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A farmer surveys his crops at a hideout in a banana plantation on the island of Mindanao, Philippines (Lindsay Fendt).

Fleeing Violence, the Philippines’ Anti-Mining Activists Are Trapped in a ‘Waiting Game’

Thursday, Oct. 18, 2018

Editor’s Note: This is the second installment of a two-part series on killings of environmental activists in the Philippines, funded by WPR’s International Reporting Fellowship. The first installment can be found here.

MINDANAO, Philippines—On a secluded banana plantation on the Philippine island of Mindanao, nearly 400 people pass each night in tents, huts and makeshift dormitories. They bathe in the plantation’s irrigation ditches, surrounded by blue bags of pesticides that have fallen from the banana plants. The entire camp subsists on rice donated from a local farmers’ association. The plantation’s residents almost never leave their hideout. It may be the only place they are truly safe.

Many of the residents are members of organizations like the Compostela Farmers Association, a peasant group that is fighting the expansion of large-scale mining in the Compostela Valley. Others are indigenous people who say they were forced off their land to make way for mining and other projects. All of them say they were harassed by the Philippine military and that the threats reached a point where they needed to flee for their lives.

Conflicts over natural resources and land have become commonplace in the Philippines, which has one of the highest murder rates for environmentalists and land activists in the world. According to Global Witness, a London-based NGO that tracks violence against environmentalists, there were 43 such homicides in 2017 alone, the highest annual death toll ever recorded for an Asian country. Rather than risk their lives, many threatened environmentalists are now choosing to flee their homes.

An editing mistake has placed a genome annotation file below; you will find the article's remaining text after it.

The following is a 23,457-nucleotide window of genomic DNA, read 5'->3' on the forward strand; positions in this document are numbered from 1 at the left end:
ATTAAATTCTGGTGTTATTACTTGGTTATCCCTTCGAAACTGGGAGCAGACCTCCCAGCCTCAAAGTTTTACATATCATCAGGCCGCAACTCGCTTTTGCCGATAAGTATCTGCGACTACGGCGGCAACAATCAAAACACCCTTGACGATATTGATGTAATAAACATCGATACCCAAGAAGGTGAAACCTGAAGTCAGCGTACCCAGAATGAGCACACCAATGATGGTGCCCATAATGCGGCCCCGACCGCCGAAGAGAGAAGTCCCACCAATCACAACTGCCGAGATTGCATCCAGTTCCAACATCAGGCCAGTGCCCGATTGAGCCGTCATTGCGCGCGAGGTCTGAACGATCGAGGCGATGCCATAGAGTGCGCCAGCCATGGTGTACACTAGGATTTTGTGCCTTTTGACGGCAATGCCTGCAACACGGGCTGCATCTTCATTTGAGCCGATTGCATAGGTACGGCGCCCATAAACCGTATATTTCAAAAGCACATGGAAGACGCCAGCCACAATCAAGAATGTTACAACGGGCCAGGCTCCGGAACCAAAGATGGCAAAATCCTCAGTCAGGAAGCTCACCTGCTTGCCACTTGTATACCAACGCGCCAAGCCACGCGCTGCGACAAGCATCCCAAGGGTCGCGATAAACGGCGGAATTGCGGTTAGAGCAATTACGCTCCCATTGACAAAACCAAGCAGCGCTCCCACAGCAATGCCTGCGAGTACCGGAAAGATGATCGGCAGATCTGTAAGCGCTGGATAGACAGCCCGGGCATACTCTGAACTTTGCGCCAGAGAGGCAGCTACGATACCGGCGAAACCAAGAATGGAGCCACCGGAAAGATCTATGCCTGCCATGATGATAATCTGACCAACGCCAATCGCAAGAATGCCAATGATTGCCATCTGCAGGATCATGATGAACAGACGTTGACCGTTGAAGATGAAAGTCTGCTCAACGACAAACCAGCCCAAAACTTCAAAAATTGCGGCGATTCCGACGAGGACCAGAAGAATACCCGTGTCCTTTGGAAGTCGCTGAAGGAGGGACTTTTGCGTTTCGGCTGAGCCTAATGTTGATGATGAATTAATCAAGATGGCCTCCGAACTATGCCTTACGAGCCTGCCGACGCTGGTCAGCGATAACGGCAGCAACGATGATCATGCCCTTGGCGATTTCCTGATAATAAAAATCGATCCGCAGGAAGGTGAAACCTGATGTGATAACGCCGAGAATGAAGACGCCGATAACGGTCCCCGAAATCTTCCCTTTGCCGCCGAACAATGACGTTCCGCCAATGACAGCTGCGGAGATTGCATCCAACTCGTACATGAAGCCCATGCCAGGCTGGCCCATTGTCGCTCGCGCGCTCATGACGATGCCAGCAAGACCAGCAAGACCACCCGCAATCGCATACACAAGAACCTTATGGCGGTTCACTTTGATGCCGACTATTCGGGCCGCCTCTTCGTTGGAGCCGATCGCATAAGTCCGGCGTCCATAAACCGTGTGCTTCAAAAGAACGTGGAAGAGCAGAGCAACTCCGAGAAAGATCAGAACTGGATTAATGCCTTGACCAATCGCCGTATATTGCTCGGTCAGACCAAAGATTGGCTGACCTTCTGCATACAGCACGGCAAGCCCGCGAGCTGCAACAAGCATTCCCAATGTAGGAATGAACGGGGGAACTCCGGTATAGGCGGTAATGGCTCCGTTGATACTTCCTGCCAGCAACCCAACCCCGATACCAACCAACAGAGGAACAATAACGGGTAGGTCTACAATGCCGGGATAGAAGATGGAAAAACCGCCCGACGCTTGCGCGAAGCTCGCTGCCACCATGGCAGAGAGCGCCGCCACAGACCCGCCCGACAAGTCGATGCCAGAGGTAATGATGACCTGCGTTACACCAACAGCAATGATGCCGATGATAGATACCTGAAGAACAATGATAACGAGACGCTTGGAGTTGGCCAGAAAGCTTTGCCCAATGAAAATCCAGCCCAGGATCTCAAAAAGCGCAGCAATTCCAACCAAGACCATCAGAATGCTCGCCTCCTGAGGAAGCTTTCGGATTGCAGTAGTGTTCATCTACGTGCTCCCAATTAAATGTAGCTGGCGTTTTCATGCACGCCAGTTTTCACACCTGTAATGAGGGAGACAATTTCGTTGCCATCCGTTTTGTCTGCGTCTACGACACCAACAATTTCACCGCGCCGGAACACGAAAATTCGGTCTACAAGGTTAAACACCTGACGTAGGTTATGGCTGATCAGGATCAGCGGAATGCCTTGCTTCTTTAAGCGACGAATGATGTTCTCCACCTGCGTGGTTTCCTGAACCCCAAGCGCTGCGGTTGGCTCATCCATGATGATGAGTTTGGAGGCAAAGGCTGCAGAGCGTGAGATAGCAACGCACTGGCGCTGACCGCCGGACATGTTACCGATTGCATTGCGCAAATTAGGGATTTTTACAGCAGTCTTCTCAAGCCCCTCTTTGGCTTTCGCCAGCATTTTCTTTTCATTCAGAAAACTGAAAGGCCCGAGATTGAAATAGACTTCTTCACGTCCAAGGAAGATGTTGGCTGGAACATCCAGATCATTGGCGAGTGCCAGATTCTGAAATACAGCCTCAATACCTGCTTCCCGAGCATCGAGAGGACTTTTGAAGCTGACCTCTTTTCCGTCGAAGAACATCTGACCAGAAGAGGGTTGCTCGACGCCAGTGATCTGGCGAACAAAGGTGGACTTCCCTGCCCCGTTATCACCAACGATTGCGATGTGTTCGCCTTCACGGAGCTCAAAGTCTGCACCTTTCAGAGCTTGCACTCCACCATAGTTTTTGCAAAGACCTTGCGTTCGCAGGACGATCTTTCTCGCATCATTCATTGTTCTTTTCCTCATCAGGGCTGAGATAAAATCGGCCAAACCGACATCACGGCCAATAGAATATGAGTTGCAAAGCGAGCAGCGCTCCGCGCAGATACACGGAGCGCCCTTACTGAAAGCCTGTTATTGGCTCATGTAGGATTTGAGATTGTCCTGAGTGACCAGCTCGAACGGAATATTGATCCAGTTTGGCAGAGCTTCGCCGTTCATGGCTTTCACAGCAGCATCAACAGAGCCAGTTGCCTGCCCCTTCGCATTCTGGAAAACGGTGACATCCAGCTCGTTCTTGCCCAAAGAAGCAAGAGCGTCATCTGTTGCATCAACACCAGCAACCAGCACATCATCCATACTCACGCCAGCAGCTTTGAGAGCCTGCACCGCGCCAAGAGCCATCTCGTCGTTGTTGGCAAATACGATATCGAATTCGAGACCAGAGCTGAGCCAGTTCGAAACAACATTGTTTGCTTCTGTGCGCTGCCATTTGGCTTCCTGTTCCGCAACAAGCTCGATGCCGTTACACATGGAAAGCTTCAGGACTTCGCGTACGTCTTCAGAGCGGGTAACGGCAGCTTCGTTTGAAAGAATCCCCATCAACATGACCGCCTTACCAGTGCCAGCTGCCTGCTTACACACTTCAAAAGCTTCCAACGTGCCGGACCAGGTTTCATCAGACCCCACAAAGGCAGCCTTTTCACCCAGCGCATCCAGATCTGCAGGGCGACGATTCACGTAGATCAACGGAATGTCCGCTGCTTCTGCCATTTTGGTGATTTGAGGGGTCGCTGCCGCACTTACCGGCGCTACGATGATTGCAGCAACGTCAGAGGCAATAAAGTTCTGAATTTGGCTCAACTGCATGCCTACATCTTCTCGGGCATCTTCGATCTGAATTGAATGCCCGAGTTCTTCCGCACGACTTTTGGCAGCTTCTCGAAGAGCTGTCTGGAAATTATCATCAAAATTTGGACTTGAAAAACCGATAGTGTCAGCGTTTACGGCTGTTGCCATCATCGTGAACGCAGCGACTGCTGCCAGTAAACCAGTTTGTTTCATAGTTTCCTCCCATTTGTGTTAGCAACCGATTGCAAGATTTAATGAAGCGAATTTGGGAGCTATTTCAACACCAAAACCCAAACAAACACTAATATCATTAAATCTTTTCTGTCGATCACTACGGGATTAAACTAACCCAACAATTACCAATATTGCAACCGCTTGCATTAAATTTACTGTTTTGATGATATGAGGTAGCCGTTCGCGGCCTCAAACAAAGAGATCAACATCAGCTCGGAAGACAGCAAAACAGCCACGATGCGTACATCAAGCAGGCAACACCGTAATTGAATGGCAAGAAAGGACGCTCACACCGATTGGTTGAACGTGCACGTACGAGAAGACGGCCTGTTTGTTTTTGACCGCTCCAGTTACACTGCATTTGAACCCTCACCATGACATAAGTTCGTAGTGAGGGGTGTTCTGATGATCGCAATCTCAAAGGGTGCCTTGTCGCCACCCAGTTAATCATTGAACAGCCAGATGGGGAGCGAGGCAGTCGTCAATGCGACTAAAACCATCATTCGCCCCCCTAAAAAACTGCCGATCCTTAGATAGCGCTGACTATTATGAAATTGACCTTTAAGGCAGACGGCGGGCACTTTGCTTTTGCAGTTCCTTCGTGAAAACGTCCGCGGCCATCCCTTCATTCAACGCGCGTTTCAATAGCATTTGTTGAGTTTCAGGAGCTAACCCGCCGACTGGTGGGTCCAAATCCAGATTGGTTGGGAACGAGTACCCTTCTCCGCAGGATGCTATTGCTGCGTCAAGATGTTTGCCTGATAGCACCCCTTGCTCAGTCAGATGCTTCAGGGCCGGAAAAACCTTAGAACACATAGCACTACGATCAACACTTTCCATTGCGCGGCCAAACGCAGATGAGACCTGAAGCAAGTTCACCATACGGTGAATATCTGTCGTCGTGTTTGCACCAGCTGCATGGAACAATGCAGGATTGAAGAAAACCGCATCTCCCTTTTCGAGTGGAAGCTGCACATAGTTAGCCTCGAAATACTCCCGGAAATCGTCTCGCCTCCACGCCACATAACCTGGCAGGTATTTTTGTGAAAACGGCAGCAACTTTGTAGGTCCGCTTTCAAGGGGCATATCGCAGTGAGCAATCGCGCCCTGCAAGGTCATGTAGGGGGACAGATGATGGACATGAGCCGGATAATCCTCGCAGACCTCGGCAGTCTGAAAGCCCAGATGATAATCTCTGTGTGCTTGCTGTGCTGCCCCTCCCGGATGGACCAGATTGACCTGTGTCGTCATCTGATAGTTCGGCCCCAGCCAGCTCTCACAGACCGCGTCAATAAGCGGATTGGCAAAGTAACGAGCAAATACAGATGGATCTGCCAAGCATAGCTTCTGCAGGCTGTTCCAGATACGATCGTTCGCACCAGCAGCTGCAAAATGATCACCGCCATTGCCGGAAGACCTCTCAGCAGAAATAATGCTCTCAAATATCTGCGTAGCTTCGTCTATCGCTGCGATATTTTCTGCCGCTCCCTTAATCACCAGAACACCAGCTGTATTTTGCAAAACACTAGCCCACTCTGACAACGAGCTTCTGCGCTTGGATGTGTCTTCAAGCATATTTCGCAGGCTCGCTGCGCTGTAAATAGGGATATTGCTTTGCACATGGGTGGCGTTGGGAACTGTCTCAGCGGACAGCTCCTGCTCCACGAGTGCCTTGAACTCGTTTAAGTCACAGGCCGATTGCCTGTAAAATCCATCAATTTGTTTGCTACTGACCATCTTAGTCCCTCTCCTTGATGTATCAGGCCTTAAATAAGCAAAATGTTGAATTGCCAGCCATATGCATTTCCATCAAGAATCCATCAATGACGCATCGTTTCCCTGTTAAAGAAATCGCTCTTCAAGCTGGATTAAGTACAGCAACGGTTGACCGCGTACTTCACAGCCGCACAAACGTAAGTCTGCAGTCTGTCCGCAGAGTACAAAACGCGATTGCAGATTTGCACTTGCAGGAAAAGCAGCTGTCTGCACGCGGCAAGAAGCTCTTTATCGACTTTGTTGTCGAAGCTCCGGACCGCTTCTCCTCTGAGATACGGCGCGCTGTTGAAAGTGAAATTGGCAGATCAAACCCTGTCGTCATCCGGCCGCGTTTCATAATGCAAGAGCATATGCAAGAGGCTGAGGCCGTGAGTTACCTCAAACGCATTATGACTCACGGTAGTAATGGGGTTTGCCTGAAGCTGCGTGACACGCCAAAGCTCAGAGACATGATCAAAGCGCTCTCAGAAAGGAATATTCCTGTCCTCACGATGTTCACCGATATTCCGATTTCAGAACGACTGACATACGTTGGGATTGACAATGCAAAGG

Listen to Lindsay Fendt discuss this article on WPR’s Trend Lines Podcast. Her audio starts at 23:32.

For Rogelio Madrid, 54, the tipping point came after he received his fourth request to report to a military outpost for an interview. Madrid is married to Jhona Madrid, one of four CFA members jailed in Tagum City. As an active CFA member himself, Madrid feared that if he presented himself to the military, he might get arrested, leaving his young children alone. So instead of appearing for the interview, he and his kids packed up some clothes and headed to the banana plantation.

The entire Madrid family is now in limbo, waiting for their circumstances to change. Rogelio hopes that the petitions to the government and the courts from the CFA’s allies will eventually get Jhona released, but until then he’s grateful that he has a place to stay. The plantation’s high fences give him some piece of mind.